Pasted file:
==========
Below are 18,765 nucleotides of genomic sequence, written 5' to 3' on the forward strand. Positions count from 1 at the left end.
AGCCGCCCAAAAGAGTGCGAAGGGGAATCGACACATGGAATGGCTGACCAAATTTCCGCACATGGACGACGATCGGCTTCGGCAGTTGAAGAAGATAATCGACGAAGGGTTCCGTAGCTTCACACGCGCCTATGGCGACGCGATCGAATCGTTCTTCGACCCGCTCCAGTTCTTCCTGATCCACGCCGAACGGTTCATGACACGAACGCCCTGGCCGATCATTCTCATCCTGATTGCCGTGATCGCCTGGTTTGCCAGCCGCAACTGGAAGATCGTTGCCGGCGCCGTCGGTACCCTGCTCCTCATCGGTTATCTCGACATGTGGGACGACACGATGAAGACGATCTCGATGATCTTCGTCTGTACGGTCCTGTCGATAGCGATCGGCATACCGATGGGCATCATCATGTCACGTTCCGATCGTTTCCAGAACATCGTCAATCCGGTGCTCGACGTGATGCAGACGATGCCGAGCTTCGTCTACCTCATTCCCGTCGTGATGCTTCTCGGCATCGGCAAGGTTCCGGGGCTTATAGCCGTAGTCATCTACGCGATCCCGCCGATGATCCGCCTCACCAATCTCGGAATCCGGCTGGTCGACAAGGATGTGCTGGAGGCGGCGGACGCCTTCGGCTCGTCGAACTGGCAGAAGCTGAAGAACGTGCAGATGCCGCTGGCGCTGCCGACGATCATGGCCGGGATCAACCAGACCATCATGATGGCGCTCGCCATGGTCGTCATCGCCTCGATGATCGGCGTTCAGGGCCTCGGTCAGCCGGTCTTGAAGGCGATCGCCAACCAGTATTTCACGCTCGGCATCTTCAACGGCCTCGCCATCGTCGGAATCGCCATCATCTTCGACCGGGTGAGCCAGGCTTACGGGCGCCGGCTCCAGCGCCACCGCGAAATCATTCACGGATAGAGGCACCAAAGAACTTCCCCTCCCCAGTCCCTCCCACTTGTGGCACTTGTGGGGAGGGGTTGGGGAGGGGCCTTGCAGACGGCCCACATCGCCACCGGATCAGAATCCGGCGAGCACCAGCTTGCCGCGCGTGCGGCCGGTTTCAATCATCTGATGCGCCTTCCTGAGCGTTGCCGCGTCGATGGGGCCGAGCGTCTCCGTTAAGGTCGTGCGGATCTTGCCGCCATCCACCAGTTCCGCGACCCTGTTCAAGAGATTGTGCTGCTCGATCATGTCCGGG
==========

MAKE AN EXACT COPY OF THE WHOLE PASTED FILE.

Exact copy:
Below are 18,765 nucleotides of genomic sequence, written 5' to 3' on the forward strand. Positions count from 1 at the left end.
AGCCGCCCAAAAGAGTGCGAAGGGGAATCGACACATGGAATGGCTGACCAAATTTCCGCACATGGACGACGATCGGCTTCGGCAGTTGAAGAAGATAATCGACGAAGGGTTCCGTAGCTTCACACGCGCCTATGGCGACGCGATCGAATCGTTCTTCGACCCGCTCCAGTTCTTCCTGATCCACGCCGAACGGTTCATGACACGAACGCCCTGGCCGATCATTCTCATCCTGATTGCCGTGATCGCCTGGTTTGCCAGCCGCAACTGGAAGATCGTTGCCGGCGCCGTCGGTACCCTGCTCCTCATCGGTTATCTCGACATGTGGGACGACACGATGAAGACGATCTCGATGATCTTCGTCTGTACGGTCCTGTCGATAGCGATCGGCATACCGATGGGCATCATCATGTCACGTTCCGATCGTTTCCAGAACATCGTCAATCCGGTGCTCGACGTGATGCAGACGATGCCGAGCTTCGTCTACCTCATTCCCGTCGTGATGCTTCTCGGCATCGGCAAGGTTCCGGGGCTTATAGCCGTAGTCATCTACGCGATCCCGCCGATGATCCGCCTCACCAATCTCGGAATCCGGCTGGTCGACAAGGATGTGCTGGAGGCGGCGGACGCCTTCGGCTCGTCGAACTGGCAGAAGCTGAAGAACGTGCAGATGCCGCTGGCGCTGCCGACGATCATGGCCGGGATCAACCAGACCATCATGATGGCGCTCGCCATGGTCGTCATCGCCTCGATGATCGGCGTTCAGGGCCTCGGTCAGCCGGTCTTGAAGGCGATCGCCAACCAGTATTTCACGCTCGGCATCTTCAACGGCCTCGCCATCGTCGGAATCGCCATCATCTTCGACCGGGTGAGCCAGGCTTACGGGCGCCGGCTCCAGCGCCACCGCGAAATCATTCACGGATAGAGGCACCAAAGAACTTCCCCTCCCCAGTCCCTCCCACTTGTGGCACTTGTGGGGAGGGGTTGGGGAGGGGCCTTGCAGACGGCCCACATCGCCACCGGATCAGAATCCGGCGAGCACCAGCTTGCCGCGCGTGCGGCCGGTTTCAATCATCTGATGCGCCTTCCTGAGCGTTGCCGCGTCGATGGGGCCGAGCGTCTCCGTTAAGGTCGTGCGGATCTTGCCGCCATCCACCAGTTCCGCGACCCTGTTCAAGAGATTGTGCTGCTCGATCATGTCCGGG